[Distutils] Unexpected VersionConflict

PJ Eby pje at telecommunity.com
Fri Aug 9 20:06:59 CEST 2013

On Fri, Aug 9, 2013 at 9:04 AM, Townsend, Scott E. (GRC-RTM0)[Vantage
Partners, LLC] <scott.e.townsend at nasa.gov> wrote:
> That does indeed fix this problem, but requiring an egg writer to
> interrogate all dependent packages (and their dependent packagesŠ) and
> then hoist the dependencies up won't be robust if those dependent packages
> change their requirements between the time the egg is written and the time
> it's loaded.

That's why it's generally left up to the application
installer/integrator to address these sorts of conflicts, and why it's
usually a bad idea for anybody to be requiring exact versions.  (I'd
suggest asking your dependency to not specify exact point releases,

There is one other possibility, though: have you tried reversing the
list of your project's dependencies so that the more-specific
project's dependencies are processed first?  (i.e., so that 1.5.2 will
be selected as "best" before the non-version-specific one is used)

That might fix it without requiring you to pin a version yourself.

> It seems to me that if a requirement has no version specified, then it
> shouldn't have a way to cause a VersionConflict. One possible way of
> implementing this would be to have resolve() only check that a
> distribution exists if no version is specified, do not update 'best'.
> 'to_activate' would need to be updated with 'generic' distributions only
> if a requirement with a version specifier hadn't been seen.

Thing is, the complete lack of a version requirement is pretty rare,
AFAIK, and so is the exact version match that's causing your problem.
The combination existing on the same library is therefore that much
rarer, so such a change would just be something of a complex kludge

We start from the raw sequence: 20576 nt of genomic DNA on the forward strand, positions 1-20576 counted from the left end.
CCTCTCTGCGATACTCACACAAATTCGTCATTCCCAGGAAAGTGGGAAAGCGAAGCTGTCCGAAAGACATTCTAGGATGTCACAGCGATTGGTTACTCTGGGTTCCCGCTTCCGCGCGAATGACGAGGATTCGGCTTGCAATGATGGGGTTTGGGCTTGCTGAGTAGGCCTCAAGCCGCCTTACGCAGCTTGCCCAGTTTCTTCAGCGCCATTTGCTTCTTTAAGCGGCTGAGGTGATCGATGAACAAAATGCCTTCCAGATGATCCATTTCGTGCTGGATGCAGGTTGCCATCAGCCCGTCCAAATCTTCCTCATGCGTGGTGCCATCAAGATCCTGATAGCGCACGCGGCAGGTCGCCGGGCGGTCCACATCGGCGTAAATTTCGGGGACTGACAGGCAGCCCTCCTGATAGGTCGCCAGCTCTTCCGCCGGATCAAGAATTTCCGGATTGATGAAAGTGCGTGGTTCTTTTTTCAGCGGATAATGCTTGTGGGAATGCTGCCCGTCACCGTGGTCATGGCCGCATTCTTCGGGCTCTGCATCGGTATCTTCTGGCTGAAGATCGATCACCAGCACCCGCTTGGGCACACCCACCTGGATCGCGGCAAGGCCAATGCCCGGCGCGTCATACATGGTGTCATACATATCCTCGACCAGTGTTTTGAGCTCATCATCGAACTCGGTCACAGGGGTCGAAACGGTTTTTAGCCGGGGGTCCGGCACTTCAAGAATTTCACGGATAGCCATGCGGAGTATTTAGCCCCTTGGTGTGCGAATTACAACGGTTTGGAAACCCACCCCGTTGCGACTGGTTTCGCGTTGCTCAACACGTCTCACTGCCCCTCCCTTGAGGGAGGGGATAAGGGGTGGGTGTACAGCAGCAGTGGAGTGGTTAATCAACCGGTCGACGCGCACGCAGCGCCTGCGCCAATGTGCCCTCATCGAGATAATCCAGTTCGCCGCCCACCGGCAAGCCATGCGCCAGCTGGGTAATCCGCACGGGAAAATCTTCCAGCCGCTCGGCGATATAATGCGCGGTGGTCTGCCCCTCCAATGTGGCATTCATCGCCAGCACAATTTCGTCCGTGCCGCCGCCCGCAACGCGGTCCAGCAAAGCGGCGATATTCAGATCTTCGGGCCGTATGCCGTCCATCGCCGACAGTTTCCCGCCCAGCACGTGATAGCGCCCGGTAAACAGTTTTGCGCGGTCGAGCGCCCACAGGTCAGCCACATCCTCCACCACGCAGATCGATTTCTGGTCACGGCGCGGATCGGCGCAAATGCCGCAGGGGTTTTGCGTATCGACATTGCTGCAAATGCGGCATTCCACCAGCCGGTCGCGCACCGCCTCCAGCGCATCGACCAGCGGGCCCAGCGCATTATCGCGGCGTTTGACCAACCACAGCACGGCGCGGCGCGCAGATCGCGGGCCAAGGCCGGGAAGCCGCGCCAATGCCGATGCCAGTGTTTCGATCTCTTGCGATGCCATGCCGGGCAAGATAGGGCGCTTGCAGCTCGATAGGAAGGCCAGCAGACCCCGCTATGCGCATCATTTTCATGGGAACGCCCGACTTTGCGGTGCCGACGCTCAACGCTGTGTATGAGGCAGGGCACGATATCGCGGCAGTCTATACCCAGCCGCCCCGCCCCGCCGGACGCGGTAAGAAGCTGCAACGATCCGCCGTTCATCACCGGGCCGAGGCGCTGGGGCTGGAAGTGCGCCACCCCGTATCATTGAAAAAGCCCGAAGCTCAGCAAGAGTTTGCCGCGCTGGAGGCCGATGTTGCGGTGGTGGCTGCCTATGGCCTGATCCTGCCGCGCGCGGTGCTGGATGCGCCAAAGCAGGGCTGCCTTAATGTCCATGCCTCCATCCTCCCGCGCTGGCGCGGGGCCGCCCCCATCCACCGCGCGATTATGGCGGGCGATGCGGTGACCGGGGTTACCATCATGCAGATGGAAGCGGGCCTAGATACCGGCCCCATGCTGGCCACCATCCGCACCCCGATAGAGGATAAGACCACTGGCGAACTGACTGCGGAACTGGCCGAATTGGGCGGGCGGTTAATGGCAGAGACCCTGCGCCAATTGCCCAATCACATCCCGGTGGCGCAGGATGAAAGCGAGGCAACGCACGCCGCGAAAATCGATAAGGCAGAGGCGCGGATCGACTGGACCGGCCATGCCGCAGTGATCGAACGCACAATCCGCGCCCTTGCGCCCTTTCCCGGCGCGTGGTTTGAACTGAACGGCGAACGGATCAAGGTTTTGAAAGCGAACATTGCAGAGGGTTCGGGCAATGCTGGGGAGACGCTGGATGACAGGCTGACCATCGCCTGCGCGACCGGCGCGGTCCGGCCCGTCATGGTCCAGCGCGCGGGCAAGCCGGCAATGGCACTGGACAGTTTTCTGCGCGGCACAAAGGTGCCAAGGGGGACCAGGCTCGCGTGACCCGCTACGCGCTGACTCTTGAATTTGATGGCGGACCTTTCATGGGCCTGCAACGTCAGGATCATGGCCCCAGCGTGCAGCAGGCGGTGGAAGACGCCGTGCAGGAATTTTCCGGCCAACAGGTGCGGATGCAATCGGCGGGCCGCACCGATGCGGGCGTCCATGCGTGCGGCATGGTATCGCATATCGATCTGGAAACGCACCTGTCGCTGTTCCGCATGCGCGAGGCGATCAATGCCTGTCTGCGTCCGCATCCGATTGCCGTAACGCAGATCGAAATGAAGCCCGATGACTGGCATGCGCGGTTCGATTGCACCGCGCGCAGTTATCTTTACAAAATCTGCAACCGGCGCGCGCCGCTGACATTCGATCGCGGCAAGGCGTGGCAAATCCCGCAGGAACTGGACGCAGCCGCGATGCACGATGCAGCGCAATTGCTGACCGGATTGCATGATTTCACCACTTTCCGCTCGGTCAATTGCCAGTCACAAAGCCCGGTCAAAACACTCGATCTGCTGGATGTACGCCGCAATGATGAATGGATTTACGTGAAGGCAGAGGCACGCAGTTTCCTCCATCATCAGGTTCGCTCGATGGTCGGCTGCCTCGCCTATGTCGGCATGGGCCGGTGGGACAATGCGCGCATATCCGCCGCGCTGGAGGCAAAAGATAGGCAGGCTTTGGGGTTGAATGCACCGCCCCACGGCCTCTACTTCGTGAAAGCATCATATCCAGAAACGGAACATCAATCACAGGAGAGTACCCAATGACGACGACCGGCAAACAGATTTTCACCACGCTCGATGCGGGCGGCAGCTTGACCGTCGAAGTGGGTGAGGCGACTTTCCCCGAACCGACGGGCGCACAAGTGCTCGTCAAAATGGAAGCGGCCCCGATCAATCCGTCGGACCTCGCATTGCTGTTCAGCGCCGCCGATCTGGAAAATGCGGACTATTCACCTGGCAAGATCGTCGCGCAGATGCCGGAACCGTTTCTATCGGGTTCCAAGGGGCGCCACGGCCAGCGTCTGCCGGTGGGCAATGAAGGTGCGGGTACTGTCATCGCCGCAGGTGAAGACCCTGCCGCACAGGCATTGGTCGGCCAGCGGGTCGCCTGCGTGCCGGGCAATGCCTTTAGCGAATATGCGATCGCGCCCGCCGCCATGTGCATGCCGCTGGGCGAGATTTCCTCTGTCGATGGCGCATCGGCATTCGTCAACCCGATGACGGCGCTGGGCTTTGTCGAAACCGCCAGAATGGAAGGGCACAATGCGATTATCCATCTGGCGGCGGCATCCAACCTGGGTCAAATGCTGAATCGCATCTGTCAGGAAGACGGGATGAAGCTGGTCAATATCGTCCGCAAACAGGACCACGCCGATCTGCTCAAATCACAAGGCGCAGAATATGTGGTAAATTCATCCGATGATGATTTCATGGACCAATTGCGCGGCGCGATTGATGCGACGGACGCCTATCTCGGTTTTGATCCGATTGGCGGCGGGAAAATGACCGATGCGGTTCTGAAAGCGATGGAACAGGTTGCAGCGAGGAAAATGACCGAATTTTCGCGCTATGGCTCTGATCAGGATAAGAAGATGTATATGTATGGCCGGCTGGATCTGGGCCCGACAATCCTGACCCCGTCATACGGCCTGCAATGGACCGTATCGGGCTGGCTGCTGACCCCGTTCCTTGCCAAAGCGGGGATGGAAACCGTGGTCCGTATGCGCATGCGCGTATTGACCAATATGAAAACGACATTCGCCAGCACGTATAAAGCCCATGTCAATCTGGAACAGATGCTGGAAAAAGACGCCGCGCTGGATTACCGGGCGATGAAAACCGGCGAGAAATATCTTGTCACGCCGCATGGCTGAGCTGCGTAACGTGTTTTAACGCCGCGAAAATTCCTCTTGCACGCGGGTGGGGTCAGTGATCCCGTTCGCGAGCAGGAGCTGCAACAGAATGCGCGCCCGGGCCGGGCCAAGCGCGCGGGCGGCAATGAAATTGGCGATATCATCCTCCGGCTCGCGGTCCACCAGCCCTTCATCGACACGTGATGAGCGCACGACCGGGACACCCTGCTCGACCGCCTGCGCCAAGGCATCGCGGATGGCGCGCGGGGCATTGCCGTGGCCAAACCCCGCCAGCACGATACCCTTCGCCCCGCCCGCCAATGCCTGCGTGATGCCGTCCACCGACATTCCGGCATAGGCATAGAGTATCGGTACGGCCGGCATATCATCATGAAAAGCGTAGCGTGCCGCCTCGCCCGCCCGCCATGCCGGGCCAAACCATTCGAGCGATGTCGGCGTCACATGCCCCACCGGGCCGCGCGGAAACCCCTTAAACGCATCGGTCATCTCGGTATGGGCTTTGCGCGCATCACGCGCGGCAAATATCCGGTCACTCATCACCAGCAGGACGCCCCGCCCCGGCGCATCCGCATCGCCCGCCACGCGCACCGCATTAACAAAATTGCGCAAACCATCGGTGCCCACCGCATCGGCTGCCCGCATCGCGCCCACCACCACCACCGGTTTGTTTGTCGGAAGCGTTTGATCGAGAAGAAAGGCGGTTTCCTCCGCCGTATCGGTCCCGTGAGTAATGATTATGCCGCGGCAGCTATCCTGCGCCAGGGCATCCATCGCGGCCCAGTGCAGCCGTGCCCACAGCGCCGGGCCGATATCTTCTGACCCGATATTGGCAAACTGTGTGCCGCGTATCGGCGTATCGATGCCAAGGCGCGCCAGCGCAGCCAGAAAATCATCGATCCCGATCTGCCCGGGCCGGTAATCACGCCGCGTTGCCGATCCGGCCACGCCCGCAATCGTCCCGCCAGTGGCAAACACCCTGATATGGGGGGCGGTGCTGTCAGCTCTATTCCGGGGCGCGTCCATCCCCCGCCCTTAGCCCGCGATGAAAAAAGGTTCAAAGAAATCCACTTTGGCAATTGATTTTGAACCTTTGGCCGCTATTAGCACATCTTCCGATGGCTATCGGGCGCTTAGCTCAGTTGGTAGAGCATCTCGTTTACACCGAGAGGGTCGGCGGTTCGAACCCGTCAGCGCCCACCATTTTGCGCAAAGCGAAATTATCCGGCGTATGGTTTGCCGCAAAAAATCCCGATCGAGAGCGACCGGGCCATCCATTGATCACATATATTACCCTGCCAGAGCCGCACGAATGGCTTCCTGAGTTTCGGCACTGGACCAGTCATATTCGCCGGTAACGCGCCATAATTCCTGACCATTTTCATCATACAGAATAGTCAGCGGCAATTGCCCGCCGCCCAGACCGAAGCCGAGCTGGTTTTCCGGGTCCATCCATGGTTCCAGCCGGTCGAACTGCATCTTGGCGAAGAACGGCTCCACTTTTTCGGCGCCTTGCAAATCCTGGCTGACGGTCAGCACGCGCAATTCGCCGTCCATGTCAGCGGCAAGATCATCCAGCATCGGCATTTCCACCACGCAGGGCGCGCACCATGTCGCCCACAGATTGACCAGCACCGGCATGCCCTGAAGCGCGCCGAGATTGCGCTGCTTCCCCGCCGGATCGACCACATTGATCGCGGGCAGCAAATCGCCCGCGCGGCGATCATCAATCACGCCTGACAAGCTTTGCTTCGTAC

that wouldn't improve any other use cases.

Probably a better way would be to change the version resolution
algorithm to be less "greedy", and simply rule out unacceptable
versions as the process goes along, then picking the most recent
versions left when everything necessary has been eliminated.
(Ideally, such an algorithm would still track which distributions had
the conflicting requirements, though.)

That would be a pretty significant change, but potentially worth
someone investigating.  There are some big downsides, however:

* It's not really a suitable algorithm for installation tools that
don't have access to a universal dependency graph, because they can't
tell what the next level of dependencies will be

* Recursion causes a combinatorial explosion, because what if you
select a different version and it has different dependencies
(recursively)?  Now you need backtracking, and there's a possibility
that the algorithm will take a ridiculous amount of time to still
conclude that there's nothing you can do about the conflict.

These drawbacks are basically why I just wrote a simple greedy match
algorithm in the first place, figuring it could always be improved
later if it turned out to be needed in practice.  There have been
occasional comments over the last decade or so by people with ideas
for better algorithms, but no actual code yet, as far as I know.

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